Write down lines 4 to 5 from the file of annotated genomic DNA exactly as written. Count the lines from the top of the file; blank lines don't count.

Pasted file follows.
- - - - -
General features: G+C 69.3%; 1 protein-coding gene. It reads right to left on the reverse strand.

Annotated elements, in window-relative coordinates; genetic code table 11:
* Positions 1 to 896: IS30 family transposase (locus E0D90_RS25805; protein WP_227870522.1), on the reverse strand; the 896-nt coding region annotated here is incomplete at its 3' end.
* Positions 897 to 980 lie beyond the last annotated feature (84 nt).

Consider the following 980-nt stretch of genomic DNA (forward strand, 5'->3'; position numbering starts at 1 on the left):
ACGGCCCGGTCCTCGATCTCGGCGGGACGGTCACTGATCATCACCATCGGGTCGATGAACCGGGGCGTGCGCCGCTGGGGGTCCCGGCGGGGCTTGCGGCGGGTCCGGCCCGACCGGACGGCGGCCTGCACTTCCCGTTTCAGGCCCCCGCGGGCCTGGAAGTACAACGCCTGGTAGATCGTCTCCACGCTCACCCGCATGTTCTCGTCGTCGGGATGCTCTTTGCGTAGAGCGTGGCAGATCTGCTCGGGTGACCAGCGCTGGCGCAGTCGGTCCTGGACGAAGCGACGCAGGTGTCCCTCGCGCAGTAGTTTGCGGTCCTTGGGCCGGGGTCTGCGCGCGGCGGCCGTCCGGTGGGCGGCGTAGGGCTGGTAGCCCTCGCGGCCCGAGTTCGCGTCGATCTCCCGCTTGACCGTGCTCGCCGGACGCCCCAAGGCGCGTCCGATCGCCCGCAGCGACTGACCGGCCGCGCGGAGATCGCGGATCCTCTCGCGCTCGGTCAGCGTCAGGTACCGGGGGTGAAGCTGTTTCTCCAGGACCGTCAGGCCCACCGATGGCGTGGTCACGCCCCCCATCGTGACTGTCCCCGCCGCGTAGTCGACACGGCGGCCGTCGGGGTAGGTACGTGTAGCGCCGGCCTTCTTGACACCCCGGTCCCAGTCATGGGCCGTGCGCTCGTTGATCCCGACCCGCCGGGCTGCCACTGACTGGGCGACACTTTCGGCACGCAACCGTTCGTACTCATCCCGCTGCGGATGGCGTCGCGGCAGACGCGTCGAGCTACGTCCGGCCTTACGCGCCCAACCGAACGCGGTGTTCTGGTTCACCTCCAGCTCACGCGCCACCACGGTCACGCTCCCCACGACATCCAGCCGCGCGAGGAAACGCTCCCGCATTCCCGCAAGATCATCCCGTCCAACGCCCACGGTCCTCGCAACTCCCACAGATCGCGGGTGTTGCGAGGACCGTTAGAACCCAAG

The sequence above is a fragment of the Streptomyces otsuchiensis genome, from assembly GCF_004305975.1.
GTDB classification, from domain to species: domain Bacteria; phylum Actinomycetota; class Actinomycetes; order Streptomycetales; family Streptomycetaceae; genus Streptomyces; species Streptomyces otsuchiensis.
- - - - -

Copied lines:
* Positions 897 to 980 lie beyond the last annotated feature (84 nt).

Consider the following 980-nt stretch of genomic DNA (forward strand, 5'->3'; position numbering starts at 1 on the left):